Sunshine Hotel v Goddard: Unfair dismissal: Investigation meeting
The Employment Appeal Tribunal (EAT) has held that there can be circumstances where, when considering misconduct, a separate investigatory and disciplinary hearing is not required.
In this case, the tribunal considered if the organisation, had conducted a ‘proper investigation’ into the claimants conduct and ultimately concluded they had not done. This was because there was no investigation meeting; the claimant had been invited to what he thought was one, but it turned out to actually be the disciplinary hearing.
Calling this a ‘serious procedural failing’, the tribunal asserted that the claimant had been denied a ‘basic employment right’ as a result of this as he had not been provided the opportunity of providing a full explanation before his case proceeded to a disciplinary.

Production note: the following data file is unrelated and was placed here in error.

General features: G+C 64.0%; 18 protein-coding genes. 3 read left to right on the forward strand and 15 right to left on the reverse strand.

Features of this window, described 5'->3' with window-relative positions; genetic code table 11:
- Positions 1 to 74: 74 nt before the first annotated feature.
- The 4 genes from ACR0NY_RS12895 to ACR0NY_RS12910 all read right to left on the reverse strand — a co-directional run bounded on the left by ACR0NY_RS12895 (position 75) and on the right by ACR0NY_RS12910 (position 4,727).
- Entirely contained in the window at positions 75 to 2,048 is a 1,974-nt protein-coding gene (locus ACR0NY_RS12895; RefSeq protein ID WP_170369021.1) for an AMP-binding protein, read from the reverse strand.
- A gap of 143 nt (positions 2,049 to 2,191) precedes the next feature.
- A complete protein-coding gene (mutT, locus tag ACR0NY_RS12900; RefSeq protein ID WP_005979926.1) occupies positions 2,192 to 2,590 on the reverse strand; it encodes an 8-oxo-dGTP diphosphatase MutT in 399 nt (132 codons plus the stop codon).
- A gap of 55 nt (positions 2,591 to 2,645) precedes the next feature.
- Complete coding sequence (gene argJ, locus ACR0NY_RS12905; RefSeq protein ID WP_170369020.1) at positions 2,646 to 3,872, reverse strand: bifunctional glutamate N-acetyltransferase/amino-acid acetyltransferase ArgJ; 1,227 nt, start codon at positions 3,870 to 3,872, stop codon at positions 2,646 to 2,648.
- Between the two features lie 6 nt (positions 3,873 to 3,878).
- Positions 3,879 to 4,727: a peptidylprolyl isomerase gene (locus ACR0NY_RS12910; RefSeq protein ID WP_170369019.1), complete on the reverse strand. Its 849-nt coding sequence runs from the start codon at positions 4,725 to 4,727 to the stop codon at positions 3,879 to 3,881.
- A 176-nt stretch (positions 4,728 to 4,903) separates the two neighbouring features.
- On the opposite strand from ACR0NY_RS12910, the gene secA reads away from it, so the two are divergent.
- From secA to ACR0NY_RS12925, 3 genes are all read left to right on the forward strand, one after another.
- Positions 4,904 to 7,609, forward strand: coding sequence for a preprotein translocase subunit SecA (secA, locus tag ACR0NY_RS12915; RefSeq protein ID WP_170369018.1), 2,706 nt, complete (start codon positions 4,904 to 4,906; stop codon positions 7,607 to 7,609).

However, the EAT did note that neither section 98 of the ERA, nor the ACAS Code, required there to be a separate investigation meeting and disciplinary hearing in every case. Provided the organisation has acted reasonably in its investigation, and taken steps to establish the facts, failure to hold an investigation meeting does not, on its own, render a dismissal unfair.
Note for employers:
Despite common belief, this case confirms it is not always necessary to hold an investigatory meeting before proceeding to a disciplinary hearing, however this will always be very fact specific.